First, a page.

My zealously churlish response: At the acme of his celebrity, I thought Kerouac a purveyor of frenzied fakery, of pseudo-mystical junk; and I do not depart now from the intelligent judgment of my youth. Nowadays, “On the Road” can perhaps count as a document of a sentimental overwrought underdone subliterate zonked-out shamanistic onanistic fool-ridden era, when saccharine blockheads posed as transcendent Blake-heads, when stupor was mistaken for Buddha . . . . but what the hell, let it count for any old thing! — as long as you don’t call it literature.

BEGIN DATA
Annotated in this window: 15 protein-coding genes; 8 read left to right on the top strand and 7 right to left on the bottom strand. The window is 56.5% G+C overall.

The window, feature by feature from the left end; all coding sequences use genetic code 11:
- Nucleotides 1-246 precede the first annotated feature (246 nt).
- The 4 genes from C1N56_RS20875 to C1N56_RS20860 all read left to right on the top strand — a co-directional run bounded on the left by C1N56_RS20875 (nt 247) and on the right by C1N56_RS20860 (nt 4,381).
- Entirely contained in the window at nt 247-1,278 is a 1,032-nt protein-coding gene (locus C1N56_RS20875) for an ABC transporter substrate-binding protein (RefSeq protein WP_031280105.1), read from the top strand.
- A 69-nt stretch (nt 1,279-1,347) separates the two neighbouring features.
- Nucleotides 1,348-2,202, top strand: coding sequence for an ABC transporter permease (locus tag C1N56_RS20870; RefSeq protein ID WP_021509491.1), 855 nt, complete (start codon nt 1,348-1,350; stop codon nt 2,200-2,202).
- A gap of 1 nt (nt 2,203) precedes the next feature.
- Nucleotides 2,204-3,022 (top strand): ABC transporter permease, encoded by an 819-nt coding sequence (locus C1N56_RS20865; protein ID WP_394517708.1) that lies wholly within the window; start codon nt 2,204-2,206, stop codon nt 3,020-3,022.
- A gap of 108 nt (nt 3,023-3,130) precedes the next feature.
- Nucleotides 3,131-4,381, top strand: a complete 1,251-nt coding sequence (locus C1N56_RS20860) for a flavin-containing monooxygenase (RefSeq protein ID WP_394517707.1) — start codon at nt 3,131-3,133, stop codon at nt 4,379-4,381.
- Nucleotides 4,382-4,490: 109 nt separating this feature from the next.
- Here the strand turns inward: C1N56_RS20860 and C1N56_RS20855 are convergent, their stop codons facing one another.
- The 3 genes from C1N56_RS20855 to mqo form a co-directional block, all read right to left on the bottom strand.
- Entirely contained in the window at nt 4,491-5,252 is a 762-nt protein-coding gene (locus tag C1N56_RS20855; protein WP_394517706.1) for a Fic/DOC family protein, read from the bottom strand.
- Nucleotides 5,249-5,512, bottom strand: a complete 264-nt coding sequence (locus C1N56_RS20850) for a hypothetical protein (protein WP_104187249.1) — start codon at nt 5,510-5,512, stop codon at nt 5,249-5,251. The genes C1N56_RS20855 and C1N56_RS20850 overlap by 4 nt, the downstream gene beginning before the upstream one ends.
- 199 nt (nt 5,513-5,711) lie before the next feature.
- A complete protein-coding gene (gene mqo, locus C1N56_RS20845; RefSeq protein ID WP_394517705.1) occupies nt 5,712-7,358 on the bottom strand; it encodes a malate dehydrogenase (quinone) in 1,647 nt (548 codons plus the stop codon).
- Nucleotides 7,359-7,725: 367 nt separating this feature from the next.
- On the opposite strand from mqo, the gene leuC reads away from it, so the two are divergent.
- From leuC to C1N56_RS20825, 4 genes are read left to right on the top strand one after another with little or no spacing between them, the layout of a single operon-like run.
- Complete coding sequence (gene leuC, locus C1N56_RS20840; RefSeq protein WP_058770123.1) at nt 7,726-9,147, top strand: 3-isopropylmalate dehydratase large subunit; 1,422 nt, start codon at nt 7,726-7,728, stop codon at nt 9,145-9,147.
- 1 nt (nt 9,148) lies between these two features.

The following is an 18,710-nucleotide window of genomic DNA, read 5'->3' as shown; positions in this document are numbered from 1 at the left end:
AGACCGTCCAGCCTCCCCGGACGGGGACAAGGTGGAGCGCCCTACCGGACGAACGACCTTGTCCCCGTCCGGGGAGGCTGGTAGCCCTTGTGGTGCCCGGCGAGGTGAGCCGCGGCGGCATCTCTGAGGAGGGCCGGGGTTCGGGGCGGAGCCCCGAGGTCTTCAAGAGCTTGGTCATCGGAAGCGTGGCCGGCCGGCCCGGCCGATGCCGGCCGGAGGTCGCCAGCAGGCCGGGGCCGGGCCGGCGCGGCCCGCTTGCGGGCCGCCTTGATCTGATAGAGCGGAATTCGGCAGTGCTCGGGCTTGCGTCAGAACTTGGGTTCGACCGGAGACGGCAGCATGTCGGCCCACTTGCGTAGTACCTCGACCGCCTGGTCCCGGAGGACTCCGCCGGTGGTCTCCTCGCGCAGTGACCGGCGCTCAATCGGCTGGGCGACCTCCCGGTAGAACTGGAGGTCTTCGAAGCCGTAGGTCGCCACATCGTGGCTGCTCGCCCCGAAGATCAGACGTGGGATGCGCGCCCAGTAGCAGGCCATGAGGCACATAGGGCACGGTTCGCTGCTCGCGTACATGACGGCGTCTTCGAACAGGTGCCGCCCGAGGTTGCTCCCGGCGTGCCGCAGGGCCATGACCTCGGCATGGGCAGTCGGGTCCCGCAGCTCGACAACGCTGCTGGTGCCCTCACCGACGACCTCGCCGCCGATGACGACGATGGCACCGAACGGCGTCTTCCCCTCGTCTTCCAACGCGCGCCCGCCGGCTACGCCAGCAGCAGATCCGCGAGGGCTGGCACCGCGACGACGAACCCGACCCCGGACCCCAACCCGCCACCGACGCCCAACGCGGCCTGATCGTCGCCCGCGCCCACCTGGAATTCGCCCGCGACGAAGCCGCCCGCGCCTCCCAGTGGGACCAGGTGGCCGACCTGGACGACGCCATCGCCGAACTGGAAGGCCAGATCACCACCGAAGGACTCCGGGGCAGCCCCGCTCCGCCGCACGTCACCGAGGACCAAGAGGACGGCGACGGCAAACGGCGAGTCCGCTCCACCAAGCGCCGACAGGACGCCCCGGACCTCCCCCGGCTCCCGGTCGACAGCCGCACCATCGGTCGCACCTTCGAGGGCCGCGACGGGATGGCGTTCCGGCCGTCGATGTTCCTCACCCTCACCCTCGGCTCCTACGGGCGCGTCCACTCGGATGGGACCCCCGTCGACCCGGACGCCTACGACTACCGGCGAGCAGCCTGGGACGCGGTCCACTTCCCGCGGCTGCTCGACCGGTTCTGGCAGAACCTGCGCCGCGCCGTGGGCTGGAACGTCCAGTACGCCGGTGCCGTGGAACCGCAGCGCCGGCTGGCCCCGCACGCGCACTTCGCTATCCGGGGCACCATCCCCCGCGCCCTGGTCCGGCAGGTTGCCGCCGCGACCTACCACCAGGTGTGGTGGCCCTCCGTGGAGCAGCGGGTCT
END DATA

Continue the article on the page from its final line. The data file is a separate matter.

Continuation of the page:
— Cynthia Ozick
more from The LA Times here.